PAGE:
Video: Putting High Speed PCB Design to the Test

Designing circuit boards for high speed applications requires special considerations. This you already know, but what exactly do you need to do differently from common board layout? Building on where I left off discussing impedance in 2 layer Printed Circuit Board (PCB) designs, I wanted to start talking about high speed design techniques as they relate to PCBs.  This is the world of multi-layer PCBs and where the impedance of both the Power Delivery Network (PDN) and the integrity of the signals themselves (Signal Integrity or SI) become very important factors.

I put together a few board designs to test out different situations that affect high speed signals. You’ve likely heard of vias and traces laid out at right angles having an impact. But have you considered how the glass fabric weave in the board itself impacts a design? In this video I grabbed some of my fanciest test equipment and put these design assumptions to the test. Have a look and then join me after the break for more details on what went into this!

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Inductance in PCB Layout: The Good, the Bad, and the Fugly

When current flows through a conductor it becomes an inductor, when there is an inductor there is an electromagnetic field (EM). This can cause a variety of issues during PCB layout if you don’t plan properly, and sometimes we get burned even when we think we have planned for unwanted inductance and the effects that come with them.

When doing high speed logic we need to be able to deliver sudden changes in current to the devices if we want to have proper switching times and logic levels. Unfortunately inductance is usually not a friend in these circumstances as it resists those sudden changes in current. If the high speed devices are driving capacitive loads, which themselves are resisting changes in voltage, even more instantaneous current is needed.

Simply put, inductors resist a change of current, and can act as a low pass filter when in series with the signal or power supply flow. Inductors do this by storing energy in the flux surrounding the conductor. Alternatively capacitors resist a change in voltage (again by storing energy) and can act as a high pass filter when in series with the signal. This makes them a valuable tool in the fight against unwanted inductance in power supply distribution.

In the video below, and the remainder of this article, I’m going to dive into the concept of inductance and how it affects our design choices when laying out circuit boards.

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How to Do Beautiful Enclosures with Custom Fiberglass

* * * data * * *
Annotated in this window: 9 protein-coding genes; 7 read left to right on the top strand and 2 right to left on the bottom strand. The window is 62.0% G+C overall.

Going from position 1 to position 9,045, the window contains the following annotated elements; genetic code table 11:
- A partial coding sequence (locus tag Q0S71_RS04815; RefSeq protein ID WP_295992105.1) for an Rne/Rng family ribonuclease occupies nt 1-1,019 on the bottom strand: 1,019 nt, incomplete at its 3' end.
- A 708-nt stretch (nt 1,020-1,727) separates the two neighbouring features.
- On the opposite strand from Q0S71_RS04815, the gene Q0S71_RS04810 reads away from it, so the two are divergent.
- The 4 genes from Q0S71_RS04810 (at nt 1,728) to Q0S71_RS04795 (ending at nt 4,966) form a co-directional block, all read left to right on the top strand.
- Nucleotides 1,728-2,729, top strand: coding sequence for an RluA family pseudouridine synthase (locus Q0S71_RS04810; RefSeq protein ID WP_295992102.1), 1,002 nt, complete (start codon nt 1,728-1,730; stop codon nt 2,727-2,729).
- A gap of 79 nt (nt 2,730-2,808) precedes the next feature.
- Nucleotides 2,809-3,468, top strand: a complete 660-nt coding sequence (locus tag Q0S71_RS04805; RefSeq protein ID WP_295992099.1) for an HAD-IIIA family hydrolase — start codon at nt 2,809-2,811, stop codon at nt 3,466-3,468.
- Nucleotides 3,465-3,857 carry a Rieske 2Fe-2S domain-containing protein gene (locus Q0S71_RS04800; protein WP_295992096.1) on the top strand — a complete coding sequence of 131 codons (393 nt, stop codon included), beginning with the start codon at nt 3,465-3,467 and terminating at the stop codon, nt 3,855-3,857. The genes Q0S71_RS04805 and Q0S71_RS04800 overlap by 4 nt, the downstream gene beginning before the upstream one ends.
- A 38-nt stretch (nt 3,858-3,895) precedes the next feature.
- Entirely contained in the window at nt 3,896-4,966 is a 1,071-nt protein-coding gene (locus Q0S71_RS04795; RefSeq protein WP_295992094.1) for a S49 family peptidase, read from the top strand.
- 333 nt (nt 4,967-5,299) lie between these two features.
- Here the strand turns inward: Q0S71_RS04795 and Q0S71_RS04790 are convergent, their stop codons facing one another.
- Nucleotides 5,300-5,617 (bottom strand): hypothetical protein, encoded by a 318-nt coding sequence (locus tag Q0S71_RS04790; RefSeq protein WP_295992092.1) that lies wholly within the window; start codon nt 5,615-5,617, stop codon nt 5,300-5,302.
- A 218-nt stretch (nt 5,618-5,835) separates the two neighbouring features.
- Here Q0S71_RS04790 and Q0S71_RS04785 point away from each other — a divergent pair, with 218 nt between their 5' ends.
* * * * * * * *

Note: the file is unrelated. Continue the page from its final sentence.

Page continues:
There are times when I feel the need to really make a mess. When I think of making messes with a degree of permanency, I think of fiberglass. I also really like the smell, reminds me of a simpler time in 8th grade shop class. But the whole process, including the mess, is worth it for the amazing shapes you can produce for speaker pods and custom enclosures.

Utilizing fiberglass for something like a custom speaker pod for a car is not difficult, but it does tend to be tedious when it comes to the finishing stages. If you have ever done bodywork on a car you know what kind of mess and effort I am talking about. In the video below, I make a simple speaker pod meant for mounting a speaker to the surface of something like a car door.

You can also use a combination of wood and fiberglass to make subwoofer cabinets that are molded to the area around them. You can even replace your entire door panel with a slick custom shaped one with built in speakers  if you’re feeling adventuresome.

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Friday Hack Chat: Electronics Design And Naming A Puppy

For one reason or another, Hackaday has an extended family of ridiculously capable contributors. One of the most illustrious is [Bil Herd], Commodore refugee, electronic engineer, medic, and all-around awesome guy. He’ll be joining us over on Hackaday.io this Friday for a Hack Chat on Electronics Design.

This Friday, we’re hosting a Hack Chat with [Bil]. If you want to talk Commodore, this is the guy. If you want to talk about PLAs and programmable digital logic, this is the guy. If you want to know how to build a system from scratch in just a few months, [Bil]’s your man. [Bil] has decades of experience and his design work was produced by the millions. You’ll rarely come across someone with as much experience, and he’ll be in our Hack Chat this Friday.